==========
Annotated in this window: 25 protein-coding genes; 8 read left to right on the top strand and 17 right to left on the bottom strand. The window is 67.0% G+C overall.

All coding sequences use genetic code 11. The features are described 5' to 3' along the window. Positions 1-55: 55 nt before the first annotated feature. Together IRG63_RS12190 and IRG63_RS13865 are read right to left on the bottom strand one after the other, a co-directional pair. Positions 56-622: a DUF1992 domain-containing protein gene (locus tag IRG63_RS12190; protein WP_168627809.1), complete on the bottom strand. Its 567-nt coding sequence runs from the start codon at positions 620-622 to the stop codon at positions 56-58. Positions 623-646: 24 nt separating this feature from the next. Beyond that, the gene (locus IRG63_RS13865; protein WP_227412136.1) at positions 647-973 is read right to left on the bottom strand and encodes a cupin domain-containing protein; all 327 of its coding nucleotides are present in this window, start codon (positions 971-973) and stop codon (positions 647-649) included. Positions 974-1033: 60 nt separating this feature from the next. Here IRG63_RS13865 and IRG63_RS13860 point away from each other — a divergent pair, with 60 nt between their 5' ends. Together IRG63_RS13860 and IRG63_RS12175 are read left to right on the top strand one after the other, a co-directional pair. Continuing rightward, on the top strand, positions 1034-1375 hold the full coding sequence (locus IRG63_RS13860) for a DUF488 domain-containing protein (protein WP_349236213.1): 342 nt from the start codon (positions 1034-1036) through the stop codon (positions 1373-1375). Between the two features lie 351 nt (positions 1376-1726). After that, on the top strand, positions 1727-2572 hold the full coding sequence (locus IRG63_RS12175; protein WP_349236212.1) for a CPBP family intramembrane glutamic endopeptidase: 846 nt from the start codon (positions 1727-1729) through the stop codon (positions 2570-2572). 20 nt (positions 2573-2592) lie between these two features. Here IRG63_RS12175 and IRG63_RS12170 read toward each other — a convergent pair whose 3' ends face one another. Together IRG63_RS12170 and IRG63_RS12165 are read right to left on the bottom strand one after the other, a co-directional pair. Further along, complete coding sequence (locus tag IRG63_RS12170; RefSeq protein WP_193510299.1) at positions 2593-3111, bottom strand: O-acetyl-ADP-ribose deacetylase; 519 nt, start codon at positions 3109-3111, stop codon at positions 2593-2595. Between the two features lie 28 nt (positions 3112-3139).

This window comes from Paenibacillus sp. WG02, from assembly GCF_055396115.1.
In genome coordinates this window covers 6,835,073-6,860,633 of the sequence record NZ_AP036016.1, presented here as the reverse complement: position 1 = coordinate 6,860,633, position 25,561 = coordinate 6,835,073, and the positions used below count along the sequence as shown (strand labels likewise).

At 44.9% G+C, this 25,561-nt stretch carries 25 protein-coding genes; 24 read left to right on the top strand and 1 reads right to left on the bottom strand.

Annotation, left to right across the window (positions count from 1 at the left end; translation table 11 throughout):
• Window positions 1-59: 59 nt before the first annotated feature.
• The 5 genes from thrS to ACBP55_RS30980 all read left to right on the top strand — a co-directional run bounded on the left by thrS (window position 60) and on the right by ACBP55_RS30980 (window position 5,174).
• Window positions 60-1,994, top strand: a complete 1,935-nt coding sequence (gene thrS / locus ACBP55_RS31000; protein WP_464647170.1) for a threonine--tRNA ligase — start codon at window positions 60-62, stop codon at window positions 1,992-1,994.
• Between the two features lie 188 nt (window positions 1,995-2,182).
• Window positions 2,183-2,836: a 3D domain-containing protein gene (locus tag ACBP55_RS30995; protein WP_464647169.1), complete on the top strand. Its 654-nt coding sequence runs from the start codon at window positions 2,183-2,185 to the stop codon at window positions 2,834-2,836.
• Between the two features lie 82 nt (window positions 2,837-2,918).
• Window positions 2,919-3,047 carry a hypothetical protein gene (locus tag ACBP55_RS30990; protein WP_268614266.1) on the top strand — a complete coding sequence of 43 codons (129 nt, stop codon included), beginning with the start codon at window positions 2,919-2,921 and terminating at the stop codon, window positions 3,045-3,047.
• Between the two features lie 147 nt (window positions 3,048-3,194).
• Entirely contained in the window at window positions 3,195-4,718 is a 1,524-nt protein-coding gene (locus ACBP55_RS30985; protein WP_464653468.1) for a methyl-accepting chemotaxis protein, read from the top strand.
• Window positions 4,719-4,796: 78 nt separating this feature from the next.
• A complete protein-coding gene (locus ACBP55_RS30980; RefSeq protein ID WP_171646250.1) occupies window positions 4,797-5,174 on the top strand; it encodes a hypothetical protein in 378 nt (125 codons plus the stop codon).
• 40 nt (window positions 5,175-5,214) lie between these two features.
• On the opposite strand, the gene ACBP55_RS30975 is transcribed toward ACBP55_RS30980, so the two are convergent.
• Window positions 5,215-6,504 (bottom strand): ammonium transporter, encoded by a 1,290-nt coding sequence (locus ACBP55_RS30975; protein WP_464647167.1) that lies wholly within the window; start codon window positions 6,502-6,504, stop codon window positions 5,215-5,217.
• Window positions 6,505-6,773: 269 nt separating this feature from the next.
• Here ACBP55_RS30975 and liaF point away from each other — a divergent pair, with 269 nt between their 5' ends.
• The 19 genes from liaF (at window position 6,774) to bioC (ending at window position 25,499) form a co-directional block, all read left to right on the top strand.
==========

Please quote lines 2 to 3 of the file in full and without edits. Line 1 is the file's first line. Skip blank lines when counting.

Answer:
All coding sequences use genetic code 11. The features are described 5' to 3' along the window. Positions 1-55: 55 nt before the first annotated feature. Together IRG63_RS12190 and IRG63_RS13865 are read right to left on the bottom strand one after the other, a co-directional pair. Positions 56-622: a DUF1992 domain-containing protein gene (locus tag IRG63_RS12190; protein WP_168627809.1), complete on the bottom strand. Its 567-nt coding sequence runs from the start codon at positions 620-622 to the stop codon at positions 56-58. Positions 623-646: 24 nt separating this feature from the next. Beyond that, the gene (locus IRG63_RS13865; protein WP_227412136.1) at positions 647-973 is read right to left on the bottom strand and encodes a cupin domain-containing protein; all 327 of its coding nucleotides are present in this window, start codon (positions 971-973) and stop codon (positions 647-649) included. Positions 974-1033: 60 nt separating this feature from the next. Here IRG63_RS13865 and IRG63_RS13860 point away from each other — a divergent pair, with 60 nt between their 5' ends. Together IRG63_RS13860 and IRG63_RS12175 are read left to right on the top strand one after the other, a co-directional pair. Continuing rightward, on the top strand, positions 1034-1375 hold the full coding sequence (locus IRG63_RS13860) for a DUF488 domain-containing protein (protein WP_349236213.1): 342 nt from the start codon (positions 1034-1036) through the stop codon (positions 1373-1375). Between the two features lie 351 nt (positions 1376-1726). After that, on the top strand, positions 1727-2572 hold the full coding sequence (locus IRG63_RS12175; protein WP_349236212.1) for a CPBP family intramembrane glutamic endopeptidase: 846 nt from the start codon (positions 1727-1729) through the stop codon (positions 2570-2572). 20 nt (positions 2573-2592) lie between these two features. Here IRG63_RS12175 and IRG63_RS12170 read toward each other — a convergent pair whose 3' ends face one another. Together IRG63_RS12170 and IRG63_RS12165 are read right to left on the bottom strand one after the other, a co-directional pair. Further along, complete coding sequence (locus tag IRG63_RS12170; RefSeq protein WP_193510299.1) at positions 2593-3111, bottom strand: O-acetyl-ADP-ribose deacetylase; 519 nt, start codon at positions 3109-3111, stop codon at positions 2593-2595. Between the two features lie 28 nt (positions 3112-3139).

This window comes from Paenibacillus sp. WG02, from assembly GCF_055396115.1.